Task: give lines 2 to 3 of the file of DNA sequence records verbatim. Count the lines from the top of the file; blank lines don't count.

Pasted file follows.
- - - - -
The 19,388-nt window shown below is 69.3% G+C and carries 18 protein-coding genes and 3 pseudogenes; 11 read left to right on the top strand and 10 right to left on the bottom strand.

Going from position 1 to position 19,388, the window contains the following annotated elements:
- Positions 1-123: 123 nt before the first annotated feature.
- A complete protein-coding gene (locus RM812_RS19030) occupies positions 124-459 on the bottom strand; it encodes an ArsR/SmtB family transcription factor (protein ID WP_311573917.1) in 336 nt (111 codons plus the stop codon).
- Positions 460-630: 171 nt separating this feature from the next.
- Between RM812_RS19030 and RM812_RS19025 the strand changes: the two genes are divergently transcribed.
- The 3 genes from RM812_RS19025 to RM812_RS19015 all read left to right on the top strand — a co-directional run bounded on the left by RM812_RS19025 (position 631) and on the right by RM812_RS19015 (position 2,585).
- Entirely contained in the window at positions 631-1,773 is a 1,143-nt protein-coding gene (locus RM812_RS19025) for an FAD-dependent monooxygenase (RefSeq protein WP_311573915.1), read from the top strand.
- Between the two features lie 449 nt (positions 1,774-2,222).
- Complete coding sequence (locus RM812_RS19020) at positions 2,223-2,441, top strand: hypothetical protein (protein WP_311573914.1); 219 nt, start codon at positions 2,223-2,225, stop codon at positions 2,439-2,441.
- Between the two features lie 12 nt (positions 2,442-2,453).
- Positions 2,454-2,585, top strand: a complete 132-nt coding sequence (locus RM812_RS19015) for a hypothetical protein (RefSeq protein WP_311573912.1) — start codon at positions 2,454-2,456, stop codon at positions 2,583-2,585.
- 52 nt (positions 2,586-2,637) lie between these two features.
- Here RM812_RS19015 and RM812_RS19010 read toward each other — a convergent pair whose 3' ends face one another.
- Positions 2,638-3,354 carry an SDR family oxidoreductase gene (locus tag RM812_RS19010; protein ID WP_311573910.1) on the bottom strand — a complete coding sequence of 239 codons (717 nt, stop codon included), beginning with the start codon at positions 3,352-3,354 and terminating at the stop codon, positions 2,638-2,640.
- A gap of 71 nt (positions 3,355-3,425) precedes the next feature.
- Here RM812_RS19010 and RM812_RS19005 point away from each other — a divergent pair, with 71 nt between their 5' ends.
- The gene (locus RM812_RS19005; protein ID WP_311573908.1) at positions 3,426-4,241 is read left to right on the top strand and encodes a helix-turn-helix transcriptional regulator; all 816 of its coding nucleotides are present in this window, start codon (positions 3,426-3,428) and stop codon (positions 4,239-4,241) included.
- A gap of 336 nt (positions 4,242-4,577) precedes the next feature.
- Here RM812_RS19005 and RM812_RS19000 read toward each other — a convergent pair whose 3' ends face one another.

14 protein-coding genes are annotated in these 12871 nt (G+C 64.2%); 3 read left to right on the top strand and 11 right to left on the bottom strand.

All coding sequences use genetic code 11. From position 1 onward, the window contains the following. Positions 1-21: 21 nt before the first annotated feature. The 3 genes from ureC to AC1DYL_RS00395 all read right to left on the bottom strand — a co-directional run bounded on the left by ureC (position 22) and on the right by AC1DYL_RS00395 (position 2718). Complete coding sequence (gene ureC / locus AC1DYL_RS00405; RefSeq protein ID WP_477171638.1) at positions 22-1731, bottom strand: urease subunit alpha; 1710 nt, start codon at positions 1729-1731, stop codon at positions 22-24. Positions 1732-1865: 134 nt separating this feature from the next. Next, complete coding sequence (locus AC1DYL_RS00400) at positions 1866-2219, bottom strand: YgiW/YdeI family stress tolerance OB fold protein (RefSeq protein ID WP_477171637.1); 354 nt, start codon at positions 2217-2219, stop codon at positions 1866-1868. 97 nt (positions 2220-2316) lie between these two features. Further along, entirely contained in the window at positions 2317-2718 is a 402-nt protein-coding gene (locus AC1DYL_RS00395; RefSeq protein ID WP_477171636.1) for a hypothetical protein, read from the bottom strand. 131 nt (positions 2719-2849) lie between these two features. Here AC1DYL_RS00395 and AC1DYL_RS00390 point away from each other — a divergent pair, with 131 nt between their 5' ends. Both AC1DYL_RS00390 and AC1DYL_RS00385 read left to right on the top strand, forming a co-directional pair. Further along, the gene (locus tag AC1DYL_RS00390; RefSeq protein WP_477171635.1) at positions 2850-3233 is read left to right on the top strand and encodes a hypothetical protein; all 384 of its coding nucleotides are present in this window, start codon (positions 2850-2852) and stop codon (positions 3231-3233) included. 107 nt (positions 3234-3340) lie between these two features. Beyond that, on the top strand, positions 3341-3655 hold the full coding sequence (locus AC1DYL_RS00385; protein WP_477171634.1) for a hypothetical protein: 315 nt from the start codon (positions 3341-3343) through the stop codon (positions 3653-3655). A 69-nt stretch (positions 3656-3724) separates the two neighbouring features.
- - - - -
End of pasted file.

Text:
Going from position 1 to position 19,388, the window contains the following annotated elements:
- Positions 1-123: 123 nt before the first annotated feature.